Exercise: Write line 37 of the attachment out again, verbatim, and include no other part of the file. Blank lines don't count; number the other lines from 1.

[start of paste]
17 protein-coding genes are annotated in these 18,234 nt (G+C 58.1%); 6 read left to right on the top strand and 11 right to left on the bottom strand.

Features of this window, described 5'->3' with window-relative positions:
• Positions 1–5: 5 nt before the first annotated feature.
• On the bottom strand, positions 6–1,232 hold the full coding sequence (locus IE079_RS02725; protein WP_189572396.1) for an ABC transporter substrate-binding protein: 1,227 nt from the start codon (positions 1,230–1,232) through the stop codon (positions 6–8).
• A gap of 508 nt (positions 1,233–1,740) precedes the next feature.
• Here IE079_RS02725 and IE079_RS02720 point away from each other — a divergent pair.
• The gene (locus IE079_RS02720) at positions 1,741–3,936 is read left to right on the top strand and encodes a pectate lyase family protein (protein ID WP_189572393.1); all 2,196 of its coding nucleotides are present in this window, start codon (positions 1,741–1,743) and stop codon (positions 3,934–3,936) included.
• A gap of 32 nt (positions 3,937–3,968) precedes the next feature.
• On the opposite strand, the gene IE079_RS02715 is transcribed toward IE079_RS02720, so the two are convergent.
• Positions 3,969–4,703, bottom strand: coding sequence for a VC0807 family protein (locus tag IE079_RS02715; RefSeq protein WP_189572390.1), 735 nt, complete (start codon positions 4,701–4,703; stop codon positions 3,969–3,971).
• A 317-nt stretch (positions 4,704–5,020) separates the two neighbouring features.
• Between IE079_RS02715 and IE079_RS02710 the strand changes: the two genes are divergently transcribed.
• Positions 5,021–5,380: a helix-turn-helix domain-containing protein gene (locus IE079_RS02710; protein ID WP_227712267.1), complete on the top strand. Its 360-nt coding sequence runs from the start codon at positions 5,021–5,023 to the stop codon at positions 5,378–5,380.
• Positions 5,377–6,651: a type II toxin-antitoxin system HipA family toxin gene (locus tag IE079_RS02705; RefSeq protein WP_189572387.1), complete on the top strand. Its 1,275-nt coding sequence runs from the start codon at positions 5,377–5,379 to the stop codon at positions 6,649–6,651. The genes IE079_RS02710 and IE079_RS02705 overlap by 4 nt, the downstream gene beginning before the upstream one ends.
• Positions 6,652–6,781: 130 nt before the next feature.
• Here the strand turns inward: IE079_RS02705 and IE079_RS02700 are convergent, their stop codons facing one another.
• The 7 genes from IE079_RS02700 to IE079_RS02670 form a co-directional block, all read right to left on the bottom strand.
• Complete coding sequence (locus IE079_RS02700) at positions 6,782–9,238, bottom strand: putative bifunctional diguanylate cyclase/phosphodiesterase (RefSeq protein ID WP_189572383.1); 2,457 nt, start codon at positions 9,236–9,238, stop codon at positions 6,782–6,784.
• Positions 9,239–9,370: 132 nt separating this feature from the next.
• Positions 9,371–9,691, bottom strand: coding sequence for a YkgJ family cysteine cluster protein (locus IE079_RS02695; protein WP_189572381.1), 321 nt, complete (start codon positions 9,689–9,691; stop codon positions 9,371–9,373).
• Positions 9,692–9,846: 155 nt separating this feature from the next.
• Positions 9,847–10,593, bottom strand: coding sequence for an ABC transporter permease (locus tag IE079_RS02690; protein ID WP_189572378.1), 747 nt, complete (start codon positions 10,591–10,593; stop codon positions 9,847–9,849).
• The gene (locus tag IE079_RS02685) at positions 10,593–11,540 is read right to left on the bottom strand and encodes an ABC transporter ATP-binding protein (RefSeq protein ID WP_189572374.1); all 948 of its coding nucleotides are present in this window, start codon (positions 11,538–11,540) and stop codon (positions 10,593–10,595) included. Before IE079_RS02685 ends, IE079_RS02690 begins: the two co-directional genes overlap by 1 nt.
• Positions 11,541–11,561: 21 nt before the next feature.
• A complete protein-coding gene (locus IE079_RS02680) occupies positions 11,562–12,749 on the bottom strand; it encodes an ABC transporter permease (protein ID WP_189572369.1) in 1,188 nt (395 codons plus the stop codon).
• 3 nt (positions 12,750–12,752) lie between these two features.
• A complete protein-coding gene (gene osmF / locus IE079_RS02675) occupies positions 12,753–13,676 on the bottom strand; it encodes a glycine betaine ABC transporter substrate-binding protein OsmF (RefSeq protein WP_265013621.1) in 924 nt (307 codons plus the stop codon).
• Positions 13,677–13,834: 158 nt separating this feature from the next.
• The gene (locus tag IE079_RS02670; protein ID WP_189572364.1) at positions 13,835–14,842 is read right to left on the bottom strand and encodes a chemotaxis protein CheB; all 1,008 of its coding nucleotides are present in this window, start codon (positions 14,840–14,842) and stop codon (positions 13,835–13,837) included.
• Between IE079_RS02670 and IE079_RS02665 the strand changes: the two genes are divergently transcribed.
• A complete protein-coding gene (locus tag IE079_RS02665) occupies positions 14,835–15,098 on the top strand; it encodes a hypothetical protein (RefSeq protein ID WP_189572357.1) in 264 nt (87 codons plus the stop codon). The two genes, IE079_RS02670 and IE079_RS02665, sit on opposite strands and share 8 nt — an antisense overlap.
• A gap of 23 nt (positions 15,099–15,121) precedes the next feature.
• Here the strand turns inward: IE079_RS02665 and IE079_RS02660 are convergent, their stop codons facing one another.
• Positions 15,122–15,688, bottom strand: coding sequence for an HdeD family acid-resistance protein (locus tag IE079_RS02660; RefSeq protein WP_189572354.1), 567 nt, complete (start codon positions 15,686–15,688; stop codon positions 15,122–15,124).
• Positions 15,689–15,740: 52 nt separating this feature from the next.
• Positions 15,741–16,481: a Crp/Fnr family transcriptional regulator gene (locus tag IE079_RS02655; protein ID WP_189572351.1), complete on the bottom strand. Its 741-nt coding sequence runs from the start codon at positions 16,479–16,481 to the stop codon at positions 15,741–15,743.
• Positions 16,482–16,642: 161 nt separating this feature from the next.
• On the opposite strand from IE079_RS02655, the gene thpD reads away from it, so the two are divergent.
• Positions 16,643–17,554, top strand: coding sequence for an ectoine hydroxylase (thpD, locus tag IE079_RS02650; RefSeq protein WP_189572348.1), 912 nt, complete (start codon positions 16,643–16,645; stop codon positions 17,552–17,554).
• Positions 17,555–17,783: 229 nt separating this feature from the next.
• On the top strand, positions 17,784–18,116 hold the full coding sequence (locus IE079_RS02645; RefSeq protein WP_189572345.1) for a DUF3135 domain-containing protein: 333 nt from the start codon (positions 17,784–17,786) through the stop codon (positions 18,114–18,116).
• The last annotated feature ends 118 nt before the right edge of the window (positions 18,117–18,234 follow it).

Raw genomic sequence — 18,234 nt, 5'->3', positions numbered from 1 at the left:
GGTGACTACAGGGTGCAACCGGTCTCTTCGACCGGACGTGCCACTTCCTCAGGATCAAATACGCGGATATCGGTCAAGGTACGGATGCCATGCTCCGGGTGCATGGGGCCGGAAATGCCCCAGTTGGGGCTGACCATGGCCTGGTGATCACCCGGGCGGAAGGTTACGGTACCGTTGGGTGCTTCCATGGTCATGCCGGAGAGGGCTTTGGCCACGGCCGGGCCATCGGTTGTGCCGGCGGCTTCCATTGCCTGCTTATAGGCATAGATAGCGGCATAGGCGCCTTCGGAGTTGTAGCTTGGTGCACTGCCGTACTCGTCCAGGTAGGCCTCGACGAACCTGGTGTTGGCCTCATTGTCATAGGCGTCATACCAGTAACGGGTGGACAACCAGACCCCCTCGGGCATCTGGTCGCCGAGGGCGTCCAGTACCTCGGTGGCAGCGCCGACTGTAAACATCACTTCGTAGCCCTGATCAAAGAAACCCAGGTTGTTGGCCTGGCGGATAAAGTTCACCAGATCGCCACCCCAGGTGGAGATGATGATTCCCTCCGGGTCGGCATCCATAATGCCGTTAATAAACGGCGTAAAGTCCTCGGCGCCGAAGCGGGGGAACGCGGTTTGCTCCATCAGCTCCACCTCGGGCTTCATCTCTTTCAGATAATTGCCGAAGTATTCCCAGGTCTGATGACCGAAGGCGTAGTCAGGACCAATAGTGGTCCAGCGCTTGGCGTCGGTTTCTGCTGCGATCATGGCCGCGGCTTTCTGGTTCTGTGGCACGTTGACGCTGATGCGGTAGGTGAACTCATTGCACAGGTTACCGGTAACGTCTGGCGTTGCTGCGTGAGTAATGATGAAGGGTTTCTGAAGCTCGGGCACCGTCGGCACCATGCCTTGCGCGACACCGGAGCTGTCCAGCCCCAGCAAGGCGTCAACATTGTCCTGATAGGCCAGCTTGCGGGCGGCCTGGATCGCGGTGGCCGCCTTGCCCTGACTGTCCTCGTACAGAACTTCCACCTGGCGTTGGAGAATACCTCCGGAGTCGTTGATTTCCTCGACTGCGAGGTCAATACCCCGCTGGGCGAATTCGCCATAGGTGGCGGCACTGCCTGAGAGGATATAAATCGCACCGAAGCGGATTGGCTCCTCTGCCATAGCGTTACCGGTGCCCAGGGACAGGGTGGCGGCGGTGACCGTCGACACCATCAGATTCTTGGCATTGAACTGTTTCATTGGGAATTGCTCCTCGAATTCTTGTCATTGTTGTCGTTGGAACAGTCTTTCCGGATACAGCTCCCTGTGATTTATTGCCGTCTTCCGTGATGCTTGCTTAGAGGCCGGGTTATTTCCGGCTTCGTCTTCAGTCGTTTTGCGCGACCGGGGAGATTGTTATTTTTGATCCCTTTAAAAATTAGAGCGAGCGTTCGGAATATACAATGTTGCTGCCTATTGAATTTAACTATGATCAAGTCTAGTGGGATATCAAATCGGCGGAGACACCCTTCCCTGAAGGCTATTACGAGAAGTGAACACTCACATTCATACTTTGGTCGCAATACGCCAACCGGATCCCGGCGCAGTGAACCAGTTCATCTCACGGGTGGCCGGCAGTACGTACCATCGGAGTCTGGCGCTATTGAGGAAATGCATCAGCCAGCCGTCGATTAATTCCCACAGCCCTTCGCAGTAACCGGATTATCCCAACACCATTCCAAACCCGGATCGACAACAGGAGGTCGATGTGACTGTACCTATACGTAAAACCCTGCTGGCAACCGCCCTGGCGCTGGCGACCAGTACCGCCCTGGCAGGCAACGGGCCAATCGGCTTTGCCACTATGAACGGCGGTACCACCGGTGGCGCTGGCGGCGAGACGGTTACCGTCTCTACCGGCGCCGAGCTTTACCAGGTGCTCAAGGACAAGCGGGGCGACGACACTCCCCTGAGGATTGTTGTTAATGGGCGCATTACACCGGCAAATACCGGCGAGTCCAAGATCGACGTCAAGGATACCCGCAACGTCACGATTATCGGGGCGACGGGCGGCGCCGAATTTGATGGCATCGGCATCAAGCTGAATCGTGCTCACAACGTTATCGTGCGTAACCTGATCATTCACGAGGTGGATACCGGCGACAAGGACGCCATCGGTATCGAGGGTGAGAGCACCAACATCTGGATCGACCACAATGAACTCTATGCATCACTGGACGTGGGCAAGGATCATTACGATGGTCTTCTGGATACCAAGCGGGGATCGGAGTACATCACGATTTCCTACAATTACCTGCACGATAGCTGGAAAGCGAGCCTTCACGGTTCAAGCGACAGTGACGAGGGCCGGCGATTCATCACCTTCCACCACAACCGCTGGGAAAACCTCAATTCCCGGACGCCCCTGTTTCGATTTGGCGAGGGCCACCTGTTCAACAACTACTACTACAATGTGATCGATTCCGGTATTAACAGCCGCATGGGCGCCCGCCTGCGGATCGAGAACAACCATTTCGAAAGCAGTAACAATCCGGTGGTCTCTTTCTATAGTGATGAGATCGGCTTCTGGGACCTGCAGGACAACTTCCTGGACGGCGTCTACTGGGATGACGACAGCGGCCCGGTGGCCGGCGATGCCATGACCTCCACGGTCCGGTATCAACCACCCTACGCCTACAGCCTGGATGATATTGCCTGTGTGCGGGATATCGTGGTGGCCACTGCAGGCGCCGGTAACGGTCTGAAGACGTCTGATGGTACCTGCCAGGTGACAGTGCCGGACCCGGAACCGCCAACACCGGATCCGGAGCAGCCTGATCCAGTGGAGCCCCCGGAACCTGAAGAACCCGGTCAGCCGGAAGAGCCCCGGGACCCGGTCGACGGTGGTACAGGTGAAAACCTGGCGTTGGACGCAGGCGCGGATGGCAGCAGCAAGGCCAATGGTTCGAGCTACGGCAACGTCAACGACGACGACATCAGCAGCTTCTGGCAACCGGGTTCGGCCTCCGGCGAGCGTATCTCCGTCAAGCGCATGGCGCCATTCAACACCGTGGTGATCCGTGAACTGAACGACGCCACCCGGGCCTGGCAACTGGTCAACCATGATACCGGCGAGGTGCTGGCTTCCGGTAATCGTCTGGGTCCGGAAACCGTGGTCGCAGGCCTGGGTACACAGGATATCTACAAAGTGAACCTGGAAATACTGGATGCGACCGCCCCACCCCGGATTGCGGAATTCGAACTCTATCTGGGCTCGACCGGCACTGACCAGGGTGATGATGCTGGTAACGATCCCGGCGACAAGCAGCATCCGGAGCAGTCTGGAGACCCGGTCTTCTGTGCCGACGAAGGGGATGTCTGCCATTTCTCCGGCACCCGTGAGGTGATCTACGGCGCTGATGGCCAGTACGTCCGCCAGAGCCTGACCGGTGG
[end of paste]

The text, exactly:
• Positions 16,482–16,642: 161 nt separating this feature from the next.